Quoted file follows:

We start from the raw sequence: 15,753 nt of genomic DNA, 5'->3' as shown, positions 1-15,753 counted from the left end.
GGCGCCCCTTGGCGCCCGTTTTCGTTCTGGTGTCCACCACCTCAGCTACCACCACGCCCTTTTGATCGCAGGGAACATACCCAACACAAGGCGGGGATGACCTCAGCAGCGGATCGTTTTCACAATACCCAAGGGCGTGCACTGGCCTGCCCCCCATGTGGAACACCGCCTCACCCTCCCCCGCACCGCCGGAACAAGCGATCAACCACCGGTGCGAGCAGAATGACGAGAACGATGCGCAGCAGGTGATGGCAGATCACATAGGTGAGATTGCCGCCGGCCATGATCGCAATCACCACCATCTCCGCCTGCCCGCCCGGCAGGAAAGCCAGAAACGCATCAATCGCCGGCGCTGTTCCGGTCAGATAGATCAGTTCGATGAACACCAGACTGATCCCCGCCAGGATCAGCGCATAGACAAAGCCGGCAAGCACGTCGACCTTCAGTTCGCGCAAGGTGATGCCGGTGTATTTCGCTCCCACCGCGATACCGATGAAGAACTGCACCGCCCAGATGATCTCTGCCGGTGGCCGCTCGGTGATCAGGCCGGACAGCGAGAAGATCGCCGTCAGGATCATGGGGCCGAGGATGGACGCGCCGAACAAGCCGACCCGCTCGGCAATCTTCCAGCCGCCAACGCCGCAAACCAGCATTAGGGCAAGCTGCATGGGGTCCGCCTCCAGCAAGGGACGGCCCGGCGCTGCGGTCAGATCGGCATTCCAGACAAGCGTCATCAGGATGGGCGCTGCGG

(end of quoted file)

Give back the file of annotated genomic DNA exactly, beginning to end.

We start from the raw sequence: 15,753 nt of genomic DNA, 5'->3' as shown, positions 1-15,753 counted from the left end.
GGCGCCCCTTGGCGCCCGTTTTCGTTCTGGTGTCCACCACCTCAGCTACCACCACGCCCTTTTGATCGCAGGGAACATACCCAACACAAGGCGGGGATGACCTCAGCAGCGGATCGTTTTCACAATACCCAAGGGCGTGCACTGGCCTGCCCCCCATGTGGAACACCGCCTCACCCTCCCCCGCACCGCCGGAACAAGCGATCAACCACCGGTGCGAGCAGAATGACGAGAACGATGCGCAGCAGGTGATGGCAGATCACATAGGTGAGATTGCCGCCGGCCATGATCGCAATCACCACCATCTCCGCCTGCCCGCCCGGCAGGAAAGCCAGAAACGCATCAATCGCCGGCGCTGTTCCGGTCAGATAGATCAGTTCGATGAACACCAGACTGATCCCCGCCAGGATCAGCGCATAGACAAAGCCGGCAAGCACGTCGACCTTCAGTTCGCGCAAGGTGATGCCGGTGTATTTCGCTCCCACCGCGATACCGATGAAGAACTGCACCGCCCAGATGATCTCTGCCGGTGGCCGCTCGGTGATCAGGCCGGACAGCGAGAAGATCGCCGTCAGGATCATGGGGCCGAGGATGGACGCGCCGAACAAGCCGACCCGCTCGGCAATCTTCCAGCCGCCAACGCCGCAAACCAGCATTAGGGCAAGCTGCATGGGGTCCGCCTCCAGCAAGGGACGGCCCGGCGCTGCGGTCAGATCGGCATTCCAGACAAGCGTCATCAGGATGGGCGCTGCGG